"Yes?" Dhaymin's voice was low and quite, the tone he took when he was taking a hunt seriously.

"I don't know how to say this, without saying stupid, but... the lantern?"

"Because it's getting dark."

"Ah." No doubt there was a reason, but it seemed Jen would have to wait until later to find it out.

Later was not a word that came easily to Jen's thoughts these days, until they entered the hall.

When they'd been young, Jen and Dhaymin would play under the dim ceiling and wonder what lay beyond its murky beams. When they were a little older, they would climb the stairs to the gallery that ran over the doors and watch for their parents coming home through the dusty old windows. Once it had been a gathering place, but in their memories it was no more than an empty space, holding onto faint traces of what it had been. A painting here, a carving there, all of them told a story, but for Jen and Dhaymin, stories were all they had ever been.

The faintest beams from the last of the sun lent shape and form to the expanse. Dhaymin didn't wait, and Jen was close behind him. He was fourteen again, and running away, treading lightly because he knew what parts of the floor would make noise and draw attention, and this time Dhaymin was here too, and they were going to make it.

He stood back as Dhaymin ran his hands over the massive doors leading outside, finding the latch and pushing it open. He held his breath as he felt cool night air wash over his face. It didn't matter that you didn't go outside without a good reason, without knowing what you were doing and telling someone where you were going. Those were all rules for another world. Now Dhaymin was holding the door for him, and he could see the outer wall and its gates. Dhaymin was waiting, and it occurred to Jen that he ought not to leave his brother in silence. "Thanks."

There should have been something else there, something deep and meaningful, but it was more than had passed between them the last time Jen had tried to run.

He was about to step out of the door and into the night when he heard it.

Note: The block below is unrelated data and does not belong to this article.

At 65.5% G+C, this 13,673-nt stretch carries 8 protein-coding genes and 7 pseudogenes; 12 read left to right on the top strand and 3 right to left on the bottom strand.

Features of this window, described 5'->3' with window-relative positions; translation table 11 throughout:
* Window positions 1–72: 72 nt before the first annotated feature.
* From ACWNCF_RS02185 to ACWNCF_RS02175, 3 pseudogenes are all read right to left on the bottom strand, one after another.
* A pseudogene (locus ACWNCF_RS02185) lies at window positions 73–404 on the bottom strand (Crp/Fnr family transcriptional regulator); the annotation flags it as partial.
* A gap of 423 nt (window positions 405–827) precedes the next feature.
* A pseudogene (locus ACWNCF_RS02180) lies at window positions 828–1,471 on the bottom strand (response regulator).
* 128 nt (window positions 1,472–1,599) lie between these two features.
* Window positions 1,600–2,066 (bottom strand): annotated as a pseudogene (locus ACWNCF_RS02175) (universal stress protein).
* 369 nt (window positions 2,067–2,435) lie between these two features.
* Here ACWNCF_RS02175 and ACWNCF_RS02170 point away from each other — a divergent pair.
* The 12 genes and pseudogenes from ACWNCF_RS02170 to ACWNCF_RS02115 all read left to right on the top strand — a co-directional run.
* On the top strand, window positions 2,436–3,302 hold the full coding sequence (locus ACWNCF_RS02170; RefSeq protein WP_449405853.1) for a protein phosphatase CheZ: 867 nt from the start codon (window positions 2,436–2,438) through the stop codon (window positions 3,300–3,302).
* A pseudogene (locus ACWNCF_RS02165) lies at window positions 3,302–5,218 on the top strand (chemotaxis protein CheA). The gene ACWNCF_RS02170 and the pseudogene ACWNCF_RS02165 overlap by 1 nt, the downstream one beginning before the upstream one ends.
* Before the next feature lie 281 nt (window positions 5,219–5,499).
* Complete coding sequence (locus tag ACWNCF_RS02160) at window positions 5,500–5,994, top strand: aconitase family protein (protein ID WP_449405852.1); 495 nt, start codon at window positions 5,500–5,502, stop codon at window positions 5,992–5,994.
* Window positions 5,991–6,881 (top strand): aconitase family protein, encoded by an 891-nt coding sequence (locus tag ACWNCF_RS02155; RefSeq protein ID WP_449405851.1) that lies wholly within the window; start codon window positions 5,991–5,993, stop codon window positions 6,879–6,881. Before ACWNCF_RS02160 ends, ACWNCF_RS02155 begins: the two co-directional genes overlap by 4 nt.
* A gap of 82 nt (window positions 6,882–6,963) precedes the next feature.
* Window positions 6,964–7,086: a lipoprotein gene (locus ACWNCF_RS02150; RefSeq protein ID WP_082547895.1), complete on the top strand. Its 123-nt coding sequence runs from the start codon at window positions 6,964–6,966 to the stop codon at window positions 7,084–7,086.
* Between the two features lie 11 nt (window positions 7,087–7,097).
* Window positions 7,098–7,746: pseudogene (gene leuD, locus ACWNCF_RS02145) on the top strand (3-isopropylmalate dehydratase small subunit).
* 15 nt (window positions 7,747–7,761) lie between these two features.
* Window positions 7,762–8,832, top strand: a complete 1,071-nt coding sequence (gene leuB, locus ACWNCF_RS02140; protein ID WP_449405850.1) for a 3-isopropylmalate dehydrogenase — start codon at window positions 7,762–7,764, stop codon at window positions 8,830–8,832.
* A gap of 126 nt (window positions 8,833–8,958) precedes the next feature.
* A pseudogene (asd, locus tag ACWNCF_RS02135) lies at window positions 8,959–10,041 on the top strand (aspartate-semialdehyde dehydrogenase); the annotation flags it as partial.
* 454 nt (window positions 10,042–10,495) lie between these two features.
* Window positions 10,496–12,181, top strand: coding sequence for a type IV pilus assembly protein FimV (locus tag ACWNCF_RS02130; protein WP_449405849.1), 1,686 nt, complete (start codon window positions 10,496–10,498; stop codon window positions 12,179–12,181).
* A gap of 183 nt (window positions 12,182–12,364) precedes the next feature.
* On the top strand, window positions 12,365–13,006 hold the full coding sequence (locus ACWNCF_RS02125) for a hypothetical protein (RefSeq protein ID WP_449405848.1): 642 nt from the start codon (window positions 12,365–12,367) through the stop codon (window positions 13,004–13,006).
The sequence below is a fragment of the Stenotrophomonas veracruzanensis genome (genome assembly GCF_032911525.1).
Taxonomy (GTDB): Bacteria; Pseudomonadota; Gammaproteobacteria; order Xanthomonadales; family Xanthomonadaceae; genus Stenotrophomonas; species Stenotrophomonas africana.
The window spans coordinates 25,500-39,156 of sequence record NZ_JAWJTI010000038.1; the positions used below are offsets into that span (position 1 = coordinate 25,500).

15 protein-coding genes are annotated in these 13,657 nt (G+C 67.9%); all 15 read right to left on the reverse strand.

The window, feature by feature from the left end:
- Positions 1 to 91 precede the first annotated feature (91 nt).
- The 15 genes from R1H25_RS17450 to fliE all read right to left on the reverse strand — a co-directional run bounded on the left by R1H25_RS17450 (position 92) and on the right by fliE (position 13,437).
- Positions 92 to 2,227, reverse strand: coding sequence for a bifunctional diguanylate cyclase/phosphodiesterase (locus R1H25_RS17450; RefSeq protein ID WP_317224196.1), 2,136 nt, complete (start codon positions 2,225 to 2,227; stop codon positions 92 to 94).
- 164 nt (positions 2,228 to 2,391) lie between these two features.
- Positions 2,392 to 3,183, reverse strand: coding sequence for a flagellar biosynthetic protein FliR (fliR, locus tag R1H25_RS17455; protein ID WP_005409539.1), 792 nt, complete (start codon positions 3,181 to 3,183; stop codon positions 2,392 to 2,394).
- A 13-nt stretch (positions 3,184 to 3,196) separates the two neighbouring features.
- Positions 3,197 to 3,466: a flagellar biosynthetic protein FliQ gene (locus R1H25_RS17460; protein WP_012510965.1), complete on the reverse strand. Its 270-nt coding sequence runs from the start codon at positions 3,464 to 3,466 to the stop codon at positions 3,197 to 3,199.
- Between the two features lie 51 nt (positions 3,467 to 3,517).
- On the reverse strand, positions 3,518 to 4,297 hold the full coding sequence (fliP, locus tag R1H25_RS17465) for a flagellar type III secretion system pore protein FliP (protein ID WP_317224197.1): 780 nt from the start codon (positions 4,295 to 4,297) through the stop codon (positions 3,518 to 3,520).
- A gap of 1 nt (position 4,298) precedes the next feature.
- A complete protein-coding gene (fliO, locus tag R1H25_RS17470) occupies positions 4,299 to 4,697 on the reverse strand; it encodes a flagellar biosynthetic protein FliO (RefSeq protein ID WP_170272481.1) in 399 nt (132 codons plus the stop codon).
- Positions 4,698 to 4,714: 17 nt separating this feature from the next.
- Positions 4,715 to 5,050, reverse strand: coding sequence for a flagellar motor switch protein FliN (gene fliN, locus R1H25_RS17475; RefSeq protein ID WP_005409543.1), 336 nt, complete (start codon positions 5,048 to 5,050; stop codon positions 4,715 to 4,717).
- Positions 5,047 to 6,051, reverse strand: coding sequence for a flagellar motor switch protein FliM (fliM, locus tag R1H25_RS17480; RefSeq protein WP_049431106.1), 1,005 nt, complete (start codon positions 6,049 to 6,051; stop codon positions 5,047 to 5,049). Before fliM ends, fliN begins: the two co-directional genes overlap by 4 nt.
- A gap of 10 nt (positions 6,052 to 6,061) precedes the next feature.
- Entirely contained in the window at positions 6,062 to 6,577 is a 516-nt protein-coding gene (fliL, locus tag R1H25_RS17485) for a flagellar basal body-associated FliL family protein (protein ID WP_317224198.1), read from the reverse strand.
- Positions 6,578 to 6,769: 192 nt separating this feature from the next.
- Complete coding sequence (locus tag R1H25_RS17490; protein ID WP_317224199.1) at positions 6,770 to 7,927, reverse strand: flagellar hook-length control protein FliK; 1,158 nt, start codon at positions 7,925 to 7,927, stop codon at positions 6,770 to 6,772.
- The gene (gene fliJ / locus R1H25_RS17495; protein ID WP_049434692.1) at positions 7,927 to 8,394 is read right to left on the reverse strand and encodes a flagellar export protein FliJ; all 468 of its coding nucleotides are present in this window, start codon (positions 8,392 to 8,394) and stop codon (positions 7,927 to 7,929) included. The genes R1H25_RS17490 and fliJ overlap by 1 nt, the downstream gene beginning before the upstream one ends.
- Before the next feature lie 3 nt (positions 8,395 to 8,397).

Always listen for danger, he'd been told. Never stop listening. And so, there was a part of him that noticed, before he was aware of it, that something had changed in the background of the world. He whirled around, only to see Majiv at the far end of the hall.

"Dhaymin!" She didn't waste any time running across the distance, grabbing her elder son by the arm and dragging him from the door, which slammed behind him with a heavy, echoing thud. The cold night air was gone, replaced with no more than a cloud of dust. "You can't do this!"

Jen felt his shoulders sink under something more than the weight of his pack. Majiv knew. She always knew. There was never any sense in pretending otherwise.

"I can!" Dhaymin tugged away, trying to free himself from her grasp. "Last I knew, I was Lord Dhalsiv. But that's got nothing to do with this."

"Dhaymin..." Jen began, but he shut up as Dhaymin held up his free hand, the one with the lantern.

He'd stopped struggling too, though Majiv did not loosen her grip. "I already honoured your wishes," she said. "I didn't kill him. If you'd rather let his mind fade in the forest... if you'd rather let other people die for this..."

"That's not going to happen. I made a promise, a long time ago."

"That doesn't matter anymo-"

Dhaymin didn't wait for the rest. With Majiv off her guard, he slammed his free hand into her stomach, knocking her backwards, sprawled onto the floor and struggling to take in breath. It gave him time to reach out to Jen, who, without stopping to question it, grabbed his arm. "You made me promise to look after him!" Before Majiv could get her breath back and get to her feet, Dhaymin flung the lantern down, glass shattering and oil and flame pouring out over the dry wood floor.

Jen felt a rush of dry heat wash over his face, only for Dhaymin to pull the door open again and let the cold night winds blow once more. This time, he didn't hesitate. With Dhaymin holding onto his arm, he turned and put one foot in front of the other.